The Coordinator General has had the task of adding up the cumulative impacts of the LNG projects. In examining the cumulative level of greenhouse gas emissions from coal seam gas extraction and processing he came to a rather startling conclusion: the LNG projects will contribute greatly to Australia’s total emissions.
The EISs suggest there will be some 39 million tonnes of CO₂-equivalent emitted from the five Gladstone projects, per year, once fully operating after 2014. This will amount to:
- more than 10% of Australia’s 2020 emission target of a 25% cut on 2000 levels of greenhouse emissions
- 8% of its 2020 emissions target of a 5% cut, and
- 19% of the 2050 target, which is 60% below 2000 levels.
This finding leaves the Commonwealth embarrassed, having omitted this large source from its latest assessment of Australia’s future greenhouse gas emissions. Quite simply, LNG was wrongly seen as a benign activity.
Dredging the Gladstone Harbour
The massive development of Gladstone Harbour – including dredging to allow large LNG vessels through – will cause many environmental and social problems, the extent of which has not been settled in EISs.
The Commonwealth will undoubtedly have to answer some questions from the UNESCO committee that monitors the management of world heritage areas.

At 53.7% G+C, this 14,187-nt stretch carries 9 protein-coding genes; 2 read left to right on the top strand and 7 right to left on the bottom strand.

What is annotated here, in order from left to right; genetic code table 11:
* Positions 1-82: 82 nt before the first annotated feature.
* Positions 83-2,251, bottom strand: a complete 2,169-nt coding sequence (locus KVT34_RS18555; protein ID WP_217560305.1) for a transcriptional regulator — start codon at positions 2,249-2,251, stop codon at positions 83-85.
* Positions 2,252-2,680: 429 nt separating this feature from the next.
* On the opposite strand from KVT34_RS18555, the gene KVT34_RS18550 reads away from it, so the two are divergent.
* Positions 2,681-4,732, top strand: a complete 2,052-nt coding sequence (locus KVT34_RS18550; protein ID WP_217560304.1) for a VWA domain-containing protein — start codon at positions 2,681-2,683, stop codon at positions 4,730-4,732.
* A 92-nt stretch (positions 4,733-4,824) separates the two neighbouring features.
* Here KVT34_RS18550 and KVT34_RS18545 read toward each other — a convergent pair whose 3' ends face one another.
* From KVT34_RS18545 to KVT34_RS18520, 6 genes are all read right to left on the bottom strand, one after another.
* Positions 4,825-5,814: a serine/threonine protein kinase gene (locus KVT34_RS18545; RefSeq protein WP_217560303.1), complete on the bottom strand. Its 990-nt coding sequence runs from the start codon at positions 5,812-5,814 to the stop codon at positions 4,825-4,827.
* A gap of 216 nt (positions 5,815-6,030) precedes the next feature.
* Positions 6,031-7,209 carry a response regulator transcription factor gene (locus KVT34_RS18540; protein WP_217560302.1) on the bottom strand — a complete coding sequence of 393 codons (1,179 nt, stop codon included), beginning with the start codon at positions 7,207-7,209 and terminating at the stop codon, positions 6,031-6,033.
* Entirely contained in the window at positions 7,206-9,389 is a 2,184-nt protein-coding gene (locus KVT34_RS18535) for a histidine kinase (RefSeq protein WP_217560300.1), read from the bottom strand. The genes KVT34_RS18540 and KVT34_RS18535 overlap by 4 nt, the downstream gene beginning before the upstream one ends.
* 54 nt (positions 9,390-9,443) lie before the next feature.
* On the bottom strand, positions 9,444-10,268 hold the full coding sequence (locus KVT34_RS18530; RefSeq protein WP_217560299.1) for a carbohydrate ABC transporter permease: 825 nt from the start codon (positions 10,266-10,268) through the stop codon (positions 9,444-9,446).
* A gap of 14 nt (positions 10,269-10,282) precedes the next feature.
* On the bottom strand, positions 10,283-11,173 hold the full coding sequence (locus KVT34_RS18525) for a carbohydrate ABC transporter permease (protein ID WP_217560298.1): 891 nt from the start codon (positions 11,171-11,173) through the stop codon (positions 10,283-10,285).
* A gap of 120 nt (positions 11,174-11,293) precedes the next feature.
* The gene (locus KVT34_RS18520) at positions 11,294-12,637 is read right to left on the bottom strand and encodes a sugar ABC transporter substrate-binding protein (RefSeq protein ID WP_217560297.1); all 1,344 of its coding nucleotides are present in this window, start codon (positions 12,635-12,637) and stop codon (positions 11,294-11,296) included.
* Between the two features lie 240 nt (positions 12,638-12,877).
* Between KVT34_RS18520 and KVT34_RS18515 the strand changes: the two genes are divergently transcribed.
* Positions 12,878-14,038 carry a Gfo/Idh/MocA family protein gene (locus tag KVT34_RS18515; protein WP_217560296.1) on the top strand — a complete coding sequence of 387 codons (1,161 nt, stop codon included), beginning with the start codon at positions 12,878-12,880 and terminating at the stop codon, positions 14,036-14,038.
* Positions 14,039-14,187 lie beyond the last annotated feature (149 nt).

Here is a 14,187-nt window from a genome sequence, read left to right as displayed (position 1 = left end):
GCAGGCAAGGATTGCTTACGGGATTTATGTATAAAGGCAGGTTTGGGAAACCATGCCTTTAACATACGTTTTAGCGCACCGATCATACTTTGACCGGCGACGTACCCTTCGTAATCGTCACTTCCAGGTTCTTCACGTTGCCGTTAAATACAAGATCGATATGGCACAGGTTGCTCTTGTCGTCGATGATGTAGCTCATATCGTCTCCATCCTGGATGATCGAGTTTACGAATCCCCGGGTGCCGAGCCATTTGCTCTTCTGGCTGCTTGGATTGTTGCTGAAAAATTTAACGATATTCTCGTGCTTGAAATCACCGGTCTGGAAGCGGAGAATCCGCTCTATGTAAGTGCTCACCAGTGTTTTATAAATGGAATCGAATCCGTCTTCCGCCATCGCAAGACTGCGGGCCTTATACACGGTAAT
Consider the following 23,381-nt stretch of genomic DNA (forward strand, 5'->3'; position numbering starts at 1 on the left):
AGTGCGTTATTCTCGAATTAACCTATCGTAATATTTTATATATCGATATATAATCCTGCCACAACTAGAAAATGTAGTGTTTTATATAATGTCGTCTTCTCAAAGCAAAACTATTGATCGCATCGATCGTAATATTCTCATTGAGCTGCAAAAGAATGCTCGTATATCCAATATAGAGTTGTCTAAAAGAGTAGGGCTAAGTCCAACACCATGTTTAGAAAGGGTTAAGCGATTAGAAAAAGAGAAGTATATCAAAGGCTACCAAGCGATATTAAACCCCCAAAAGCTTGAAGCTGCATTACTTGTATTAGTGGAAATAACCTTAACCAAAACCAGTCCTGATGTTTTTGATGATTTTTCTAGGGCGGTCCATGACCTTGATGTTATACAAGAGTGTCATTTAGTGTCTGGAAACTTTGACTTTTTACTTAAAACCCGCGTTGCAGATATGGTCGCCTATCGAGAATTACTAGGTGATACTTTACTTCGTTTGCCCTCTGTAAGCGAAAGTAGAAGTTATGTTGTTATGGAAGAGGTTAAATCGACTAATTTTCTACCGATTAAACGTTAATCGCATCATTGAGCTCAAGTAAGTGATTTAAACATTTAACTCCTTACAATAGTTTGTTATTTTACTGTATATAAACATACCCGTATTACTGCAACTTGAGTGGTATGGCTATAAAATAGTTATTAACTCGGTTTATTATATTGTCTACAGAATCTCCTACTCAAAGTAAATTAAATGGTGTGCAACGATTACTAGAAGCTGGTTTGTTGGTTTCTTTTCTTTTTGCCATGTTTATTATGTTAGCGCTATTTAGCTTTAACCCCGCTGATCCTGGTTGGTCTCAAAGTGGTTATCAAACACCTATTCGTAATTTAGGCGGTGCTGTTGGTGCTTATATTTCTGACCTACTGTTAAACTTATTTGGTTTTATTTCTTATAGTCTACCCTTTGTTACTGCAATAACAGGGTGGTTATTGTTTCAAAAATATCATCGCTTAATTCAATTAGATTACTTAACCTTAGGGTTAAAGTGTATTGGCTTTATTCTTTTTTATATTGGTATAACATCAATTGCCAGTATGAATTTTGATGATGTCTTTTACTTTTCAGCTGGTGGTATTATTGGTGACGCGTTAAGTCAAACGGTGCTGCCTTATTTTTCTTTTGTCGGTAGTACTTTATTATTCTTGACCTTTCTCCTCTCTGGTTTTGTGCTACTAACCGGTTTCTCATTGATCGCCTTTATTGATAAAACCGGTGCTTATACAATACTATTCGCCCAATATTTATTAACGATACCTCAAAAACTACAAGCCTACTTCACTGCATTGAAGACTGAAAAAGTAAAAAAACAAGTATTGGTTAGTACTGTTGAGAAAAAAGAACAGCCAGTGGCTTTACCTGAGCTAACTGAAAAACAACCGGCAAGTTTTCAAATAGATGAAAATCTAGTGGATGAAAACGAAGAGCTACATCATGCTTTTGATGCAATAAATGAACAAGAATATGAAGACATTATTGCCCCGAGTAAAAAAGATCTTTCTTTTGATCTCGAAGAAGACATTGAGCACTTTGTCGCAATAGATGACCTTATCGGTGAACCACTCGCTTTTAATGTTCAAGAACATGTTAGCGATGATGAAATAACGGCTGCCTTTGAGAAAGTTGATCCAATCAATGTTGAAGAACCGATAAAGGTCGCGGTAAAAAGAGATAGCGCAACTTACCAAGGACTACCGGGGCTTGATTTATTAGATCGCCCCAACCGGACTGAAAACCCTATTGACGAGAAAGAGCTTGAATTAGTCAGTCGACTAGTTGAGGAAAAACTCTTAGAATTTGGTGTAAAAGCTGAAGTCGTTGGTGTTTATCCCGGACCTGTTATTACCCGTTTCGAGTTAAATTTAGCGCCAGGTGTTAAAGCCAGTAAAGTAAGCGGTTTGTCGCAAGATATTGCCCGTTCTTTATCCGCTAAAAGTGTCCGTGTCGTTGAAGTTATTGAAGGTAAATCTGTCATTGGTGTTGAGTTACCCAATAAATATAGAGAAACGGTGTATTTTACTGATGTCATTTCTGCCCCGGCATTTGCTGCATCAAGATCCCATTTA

The dredging of the harbour and the LNG plants being built on nearby Curtis Island all fall within the Great Barrier Reef World Heritage Area.
Moreover, the Commonwealth has approved the disposal of large amounts of dredge spoil at a site in the harbour mouth, which is situated only about one kilometre from the Great Barrier Reef Marine Park boundary.
Gladstone is noted for its very big tides, so dispersal of spoil from the dumping ground into the Park is a legitimate concern.
Fish habitats in Gladstone harbour will also be diminished by the project. New wharves are being created on top of sea grass beds. The dredging stirs up silt which remains in suspension in harbour waters, affecting the ability of fish to extract oxygen from the water, before settling out on sea grasses and wetlands.
The quantity of food available for both commercial and recreational targeted fishes is thus diminished.